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The volcano does discriminate between day and night.
Remnants of dreams flutter away as darkness surrounds you.
It could strike then, or wait till the sun’s false pretense of
morning sanctuary arises, the warmth of the bedcovers, the soft
humming of your mother across the hall, the smell of coffee brewing.
When it explodes, all semblances of safety are stripped away.
The shield you’ve constructed, the armor you’ve fashioned,
both quiver and collapse at the smoke’s mighty blow.
You gasp for air, but its ash-swathed gusts convolute your breath
and scorch your lungs. You could cry for help, but your mind reels
and screams, no one can help you! You’re all alone!
You don’t want to believe it, but in all its essence it is you,
and you cannot defy yourself. You listen for the sounds
of nature in the hope that something out there is existing through this,
but the birds and the bees and the trees have been silenced
by the roars of lightning and fire at the volcano’s heart.
And you strain to recall the last words
you spoke to your sister before this cataclysm befell you—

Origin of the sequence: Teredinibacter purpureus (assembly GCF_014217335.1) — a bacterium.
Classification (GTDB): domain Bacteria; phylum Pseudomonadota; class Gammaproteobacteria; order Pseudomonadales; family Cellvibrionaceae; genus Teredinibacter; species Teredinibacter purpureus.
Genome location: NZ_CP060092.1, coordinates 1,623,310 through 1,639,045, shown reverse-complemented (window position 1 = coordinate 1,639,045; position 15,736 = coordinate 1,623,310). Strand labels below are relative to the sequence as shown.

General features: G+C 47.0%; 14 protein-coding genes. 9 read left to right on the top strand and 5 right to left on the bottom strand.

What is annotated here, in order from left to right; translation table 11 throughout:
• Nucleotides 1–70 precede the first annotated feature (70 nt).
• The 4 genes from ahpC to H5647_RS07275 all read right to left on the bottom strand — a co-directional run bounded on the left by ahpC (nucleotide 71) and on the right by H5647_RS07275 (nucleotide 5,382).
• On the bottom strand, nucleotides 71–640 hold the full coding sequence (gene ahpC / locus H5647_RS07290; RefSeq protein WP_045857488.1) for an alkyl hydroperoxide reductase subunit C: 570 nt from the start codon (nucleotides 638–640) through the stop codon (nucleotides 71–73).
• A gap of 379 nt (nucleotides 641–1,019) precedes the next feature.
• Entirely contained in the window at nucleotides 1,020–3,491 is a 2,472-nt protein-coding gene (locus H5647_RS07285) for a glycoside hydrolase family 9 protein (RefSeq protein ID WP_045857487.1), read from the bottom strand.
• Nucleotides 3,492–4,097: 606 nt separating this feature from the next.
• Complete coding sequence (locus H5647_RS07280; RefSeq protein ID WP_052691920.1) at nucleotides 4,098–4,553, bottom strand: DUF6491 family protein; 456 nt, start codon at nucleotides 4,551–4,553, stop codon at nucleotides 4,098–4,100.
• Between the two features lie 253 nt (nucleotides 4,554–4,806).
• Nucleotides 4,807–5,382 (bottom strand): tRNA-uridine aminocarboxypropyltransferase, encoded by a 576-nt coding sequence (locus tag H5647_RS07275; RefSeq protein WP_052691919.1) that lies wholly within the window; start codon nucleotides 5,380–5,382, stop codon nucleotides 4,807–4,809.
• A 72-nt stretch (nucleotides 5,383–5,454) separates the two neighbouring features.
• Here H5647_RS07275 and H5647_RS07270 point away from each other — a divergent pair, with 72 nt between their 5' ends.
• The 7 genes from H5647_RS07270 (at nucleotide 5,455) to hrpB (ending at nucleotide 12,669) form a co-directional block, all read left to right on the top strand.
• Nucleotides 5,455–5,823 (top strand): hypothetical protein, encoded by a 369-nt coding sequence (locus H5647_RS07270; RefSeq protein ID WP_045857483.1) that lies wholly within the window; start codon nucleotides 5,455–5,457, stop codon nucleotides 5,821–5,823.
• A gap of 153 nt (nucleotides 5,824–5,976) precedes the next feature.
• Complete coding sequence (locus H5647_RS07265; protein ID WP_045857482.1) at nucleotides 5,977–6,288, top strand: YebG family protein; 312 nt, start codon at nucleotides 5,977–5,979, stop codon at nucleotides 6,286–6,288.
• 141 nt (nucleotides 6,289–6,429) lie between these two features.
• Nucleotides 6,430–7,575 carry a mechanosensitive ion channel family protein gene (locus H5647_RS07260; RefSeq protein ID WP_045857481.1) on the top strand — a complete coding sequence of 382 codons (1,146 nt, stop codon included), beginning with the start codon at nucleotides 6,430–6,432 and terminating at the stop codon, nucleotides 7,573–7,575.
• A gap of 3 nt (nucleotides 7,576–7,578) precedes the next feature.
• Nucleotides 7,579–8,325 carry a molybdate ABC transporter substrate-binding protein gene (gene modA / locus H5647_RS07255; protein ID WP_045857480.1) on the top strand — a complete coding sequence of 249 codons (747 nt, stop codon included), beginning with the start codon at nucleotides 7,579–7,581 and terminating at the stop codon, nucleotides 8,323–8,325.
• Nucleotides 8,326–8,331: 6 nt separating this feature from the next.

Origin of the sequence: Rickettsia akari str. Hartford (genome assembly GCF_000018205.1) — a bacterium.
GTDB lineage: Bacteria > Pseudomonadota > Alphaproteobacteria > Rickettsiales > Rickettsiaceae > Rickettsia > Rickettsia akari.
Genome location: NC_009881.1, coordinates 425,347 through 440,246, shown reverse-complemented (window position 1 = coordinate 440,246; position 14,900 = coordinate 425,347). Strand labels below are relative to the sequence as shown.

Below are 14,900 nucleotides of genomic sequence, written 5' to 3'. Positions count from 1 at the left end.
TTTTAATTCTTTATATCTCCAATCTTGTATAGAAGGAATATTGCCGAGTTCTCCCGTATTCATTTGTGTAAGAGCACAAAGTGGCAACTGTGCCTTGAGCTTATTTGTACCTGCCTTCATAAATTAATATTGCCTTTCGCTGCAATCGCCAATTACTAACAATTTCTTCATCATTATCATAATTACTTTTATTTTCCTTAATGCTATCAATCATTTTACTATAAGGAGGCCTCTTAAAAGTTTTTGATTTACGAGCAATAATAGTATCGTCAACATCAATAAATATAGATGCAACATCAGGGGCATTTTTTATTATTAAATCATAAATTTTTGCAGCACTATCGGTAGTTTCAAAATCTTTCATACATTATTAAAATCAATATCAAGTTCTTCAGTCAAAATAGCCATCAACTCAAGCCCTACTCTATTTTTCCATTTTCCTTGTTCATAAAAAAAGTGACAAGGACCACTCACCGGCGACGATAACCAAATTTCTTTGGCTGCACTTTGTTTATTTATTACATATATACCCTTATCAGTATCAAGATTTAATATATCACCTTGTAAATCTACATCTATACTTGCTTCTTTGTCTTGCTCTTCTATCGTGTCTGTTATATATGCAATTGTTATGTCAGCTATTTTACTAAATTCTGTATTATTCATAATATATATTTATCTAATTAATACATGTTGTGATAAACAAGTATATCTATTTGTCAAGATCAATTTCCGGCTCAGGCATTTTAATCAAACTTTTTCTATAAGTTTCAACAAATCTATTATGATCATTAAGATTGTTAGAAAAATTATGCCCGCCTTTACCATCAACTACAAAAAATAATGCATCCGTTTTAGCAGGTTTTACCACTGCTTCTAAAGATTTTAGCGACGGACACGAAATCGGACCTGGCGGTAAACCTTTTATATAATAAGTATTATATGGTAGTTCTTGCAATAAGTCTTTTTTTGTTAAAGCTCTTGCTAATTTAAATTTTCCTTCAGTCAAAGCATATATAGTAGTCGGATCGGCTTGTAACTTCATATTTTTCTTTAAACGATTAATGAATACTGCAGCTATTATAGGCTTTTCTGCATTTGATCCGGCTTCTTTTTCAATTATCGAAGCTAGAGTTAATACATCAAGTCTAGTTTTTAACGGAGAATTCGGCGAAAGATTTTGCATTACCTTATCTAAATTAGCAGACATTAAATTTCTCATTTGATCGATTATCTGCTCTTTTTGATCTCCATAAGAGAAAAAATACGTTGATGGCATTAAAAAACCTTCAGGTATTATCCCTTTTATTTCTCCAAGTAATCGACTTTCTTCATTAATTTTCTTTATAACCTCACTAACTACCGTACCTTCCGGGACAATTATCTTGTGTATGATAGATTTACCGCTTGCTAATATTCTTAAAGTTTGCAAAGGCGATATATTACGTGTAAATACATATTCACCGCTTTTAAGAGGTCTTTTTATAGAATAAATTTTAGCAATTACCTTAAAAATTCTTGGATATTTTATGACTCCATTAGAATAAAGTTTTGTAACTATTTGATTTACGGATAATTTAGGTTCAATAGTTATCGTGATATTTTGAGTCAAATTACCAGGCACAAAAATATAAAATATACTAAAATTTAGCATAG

Quit b*tching Julia, give me the damn phone.
A tear wobbles on the brink of your eyelid and you pray
for it to vanish in the heat, evaporate, fly up above your head
and into the flames, but it hovers before your face like a crystal ball.
Inside you see your sister, walking away, and your parents mouthing
words you don’t understand, and your brother laughing
but about what you can’t remember.
The flames billow higher, darkening the day.
You struggle to breathe. The ground beneath your feet
rumbles and cracks, needle-thin splinters of Earth sprawling
out, a spiderweb of broken pieces that reflect your own heart.
You grapple to find solid ground, but fail. The floor gives way and
you fall. You fall. You always fall.
But the falling doesn’t last forever. You land.
The volcano’s rage dwindles, becomes docile. It ends.
It always ends.